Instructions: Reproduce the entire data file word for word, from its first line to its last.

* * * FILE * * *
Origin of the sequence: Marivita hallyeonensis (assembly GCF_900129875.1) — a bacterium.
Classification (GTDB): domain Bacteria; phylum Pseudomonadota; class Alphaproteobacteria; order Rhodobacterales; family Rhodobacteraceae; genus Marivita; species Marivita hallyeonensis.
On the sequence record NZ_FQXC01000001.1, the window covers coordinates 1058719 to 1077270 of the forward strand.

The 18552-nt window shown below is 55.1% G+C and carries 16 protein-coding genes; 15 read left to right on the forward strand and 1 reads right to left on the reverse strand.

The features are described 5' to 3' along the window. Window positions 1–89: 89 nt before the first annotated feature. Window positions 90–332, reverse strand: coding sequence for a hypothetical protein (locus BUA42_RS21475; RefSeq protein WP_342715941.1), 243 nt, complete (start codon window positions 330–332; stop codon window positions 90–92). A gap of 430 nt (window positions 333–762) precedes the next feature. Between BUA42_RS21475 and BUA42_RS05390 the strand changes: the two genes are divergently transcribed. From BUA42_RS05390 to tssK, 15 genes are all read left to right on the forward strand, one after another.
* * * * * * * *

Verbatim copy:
Origin of the sequence: Marivita hallyeonensis (assembly GCF_900129875.1) — a bacterium.
Classification (GTDB): domain Bacteria; phylum Pseudomonadota; class Alphaproteobacteria; order Rhodobacterales; family Rhodobacteraceae; genus Marivita; species Marivita hallyeonensis.
On the sequence record NZ_FQXC01000001.1, the window covers coordinates 1058719 to 1077270 of the forward strand.

The 18552-nt window shown below is 55.1% G+C and carries 16 protein-coding genes; 15 read left to right on the forward strand and 1 reads right to left on the reverse strand.

The features are described 5' to 3' along the window. Window positions 1–89: 89 nt before the first annotated feature. Window positions 90–332, reverse strand: coding sequence for a hypothetical protein (locus BUA42_RS21475; RefSeq protein WP_342715941.1), 243 nt, complete (start codon window positions 330–332; stop codon window positions 90–92). A gap of 430 nt (window positions 333–762) precedes the next feature. Between BUA42_RS21475 and BUA42_RS05390 the strand changes: the two genes are divergently transcribed. From BUA42_RS05390 to tssK, 15 genes are all read left to right on the forward strand, one after another.